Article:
So it happened. It had been an elephant in the room for about a week now. Yesterday the word "discharge" was finally voiced, and today it just happened! Just like that, Katie walked out of the hospital to our home away from home, the Ronald McDonald House. She has been steadily improving in several ways over the past week and there was finally no more reasons to keep her inpatient. We love our inpatient nurses who had become our friends, but we hope to grow to love the outpatient nurses just as much.
She has 3 more days of whole lung radiation and will then begin more specific proton radiation sometime during the following week. After that she will return to infusions of the immunotherapy medication every 3 weeks or so. Although she will definitely have a need to be here daily for quite a while longer, we hope she may get to visit home soon.
While we are utterly thrilled with today's turn of events and how well Katie has done lately, we also recognize that we don't actually know how these treatments are affecting her Lymphoma yet. We are hopeful that her appearance is indicative of improvement in her disease. We certainly don't want to have a negative attitude but, the truth is, we are guarded. This has and continues to be a long road and we literally take it one day at a time (today being Day 72). However, today seems like a pretty good day to rejoice and celebrate!
Please continue to pray
- that the cancer in her chest is being destroyed day by day
- that she can continue her treatments outpatient without any need for re-admission
- that her appetite and strength will continue to increase
- that we will enjoy family this weekend as several are coming into town to spend the weekend with us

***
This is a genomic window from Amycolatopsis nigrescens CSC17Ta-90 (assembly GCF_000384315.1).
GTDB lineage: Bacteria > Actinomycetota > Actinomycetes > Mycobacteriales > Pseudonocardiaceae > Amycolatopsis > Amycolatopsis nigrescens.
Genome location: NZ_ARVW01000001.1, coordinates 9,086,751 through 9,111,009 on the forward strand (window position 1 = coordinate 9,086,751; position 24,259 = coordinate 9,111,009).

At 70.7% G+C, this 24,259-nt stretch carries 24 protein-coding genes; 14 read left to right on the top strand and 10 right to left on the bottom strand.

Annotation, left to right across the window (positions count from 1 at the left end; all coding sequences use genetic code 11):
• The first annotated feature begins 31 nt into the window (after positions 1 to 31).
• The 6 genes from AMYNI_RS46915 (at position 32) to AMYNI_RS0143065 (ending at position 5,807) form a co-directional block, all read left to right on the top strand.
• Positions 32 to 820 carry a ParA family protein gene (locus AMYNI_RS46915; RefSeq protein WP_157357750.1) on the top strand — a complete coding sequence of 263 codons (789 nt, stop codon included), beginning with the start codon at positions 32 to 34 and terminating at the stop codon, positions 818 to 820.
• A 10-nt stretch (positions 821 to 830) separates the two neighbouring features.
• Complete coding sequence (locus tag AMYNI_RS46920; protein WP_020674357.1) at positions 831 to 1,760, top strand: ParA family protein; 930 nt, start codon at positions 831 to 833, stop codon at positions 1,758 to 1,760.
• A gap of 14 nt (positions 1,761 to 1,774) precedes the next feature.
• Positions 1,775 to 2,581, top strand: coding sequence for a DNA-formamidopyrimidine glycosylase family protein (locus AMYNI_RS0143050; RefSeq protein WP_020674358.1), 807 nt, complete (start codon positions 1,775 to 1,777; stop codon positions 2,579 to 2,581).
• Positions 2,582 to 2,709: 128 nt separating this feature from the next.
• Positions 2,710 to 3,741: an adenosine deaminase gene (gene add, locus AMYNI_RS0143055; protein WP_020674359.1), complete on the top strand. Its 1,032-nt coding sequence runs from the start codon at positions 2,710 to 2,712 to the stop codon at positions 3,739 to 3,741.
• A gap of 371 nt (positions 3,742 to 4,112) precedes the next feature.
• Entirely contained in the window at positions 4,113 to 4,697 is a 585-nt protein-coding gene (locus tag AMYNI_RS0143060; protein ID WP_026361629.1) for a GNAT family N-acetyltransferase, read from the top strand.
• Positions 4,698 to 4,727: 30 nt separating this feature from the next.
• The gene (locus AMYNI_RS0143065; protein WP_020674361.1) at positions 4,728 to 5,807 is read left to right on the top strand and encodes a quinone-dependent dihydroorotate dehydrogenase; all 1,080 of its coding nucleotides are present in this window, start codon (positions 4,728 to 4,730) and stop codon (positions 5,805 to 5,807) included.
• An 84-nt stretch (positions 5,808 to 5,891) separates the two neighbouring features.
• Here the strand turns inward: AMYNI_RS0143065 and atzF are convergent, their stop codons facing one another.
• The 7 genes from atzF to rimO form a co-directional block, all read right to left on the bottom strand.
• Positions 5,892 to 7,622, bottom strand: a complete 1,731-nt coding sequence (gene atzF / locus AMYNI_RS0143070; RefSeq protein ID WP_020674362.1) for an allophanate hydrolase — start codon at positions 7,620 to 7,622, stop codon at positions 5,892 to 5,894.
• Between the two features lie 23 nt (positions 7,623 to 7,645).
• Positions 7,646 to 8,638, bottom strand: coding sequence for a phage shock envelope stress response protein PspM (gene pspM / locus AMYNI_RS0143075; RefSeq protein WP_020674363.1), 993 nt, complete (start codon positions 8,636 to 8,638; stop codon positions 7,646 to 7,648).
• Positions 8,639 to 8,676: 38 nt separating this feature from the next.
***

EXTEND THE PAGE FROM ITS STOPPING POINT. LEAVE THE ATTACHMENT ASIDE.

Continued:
Sarah and Chad and the Cobb 7
A few weeks ago I was standing outside Katie's bedroom (aka Room A568 at Cincinnati Children's Hospital) speaking with the social worker who takes good care of us here. She stopped me mid-sentence and asked, "Did you hear what you just said? You said, 'I wish my kid was just getting chemo.' " And I realized that, yes, I did just say that. And yes, I do wish that. Who says that? What parent ever wishes their child was getting chemo?
Well, me. I wish my kid was getting chemo. Now, let me first say, I hate chemo. It is such a horrid medication that destroys so much along with the cancer cells, yet it also has a long standing success rate with many types of cancers, including Hodgkins. I wish my daughter could go to the hospital for her dose of nasty, toxic ooze and then go home with numbers beside her name that oncologists call a "cure rate." Unfortunately, Katie can no longer receive chemo because her cancer is completely unresponsive to chemo (at the time I made this statement, I didn't know even know that). Now we fight with new and old treatments. Although both have shown good success with Hodgkins, one is too new to project effectiveness and the other carries long-term toxicities. In addition to that, she continues to recover from severe respiratory distress and failure, a fungal infection in her lungs, a blood clot, electrolyte imbalances, pleural effusions and all the lingering symptoms of each of these. So, yes, right now I do wish my kid was just getting chemo.
Katie moved out of PICU on Monday and has been doing a little better every day. She is still on a little oxygen for now but weaning down, with much less coughing and distress. She has been without a fever for several days now which is a HUGE improvement. She is definitely looking and feeling better than last week. Radiation treatments started Tuesday and will continue every weekday for 4 weeks. She will also continue to receive the immunotherapy medication every 3 weeks for an undetermined amount of time.
So, other than a crummy afternoon today for other reasons of which I won't share details, she has been improving over the past several days. We are grateful for that. We are thankful for good days, however and whenever they come. Although most days include a variety of emotions, we also know that each day we live depressed and worried about the future is a day we miss enjoying our amazing girl.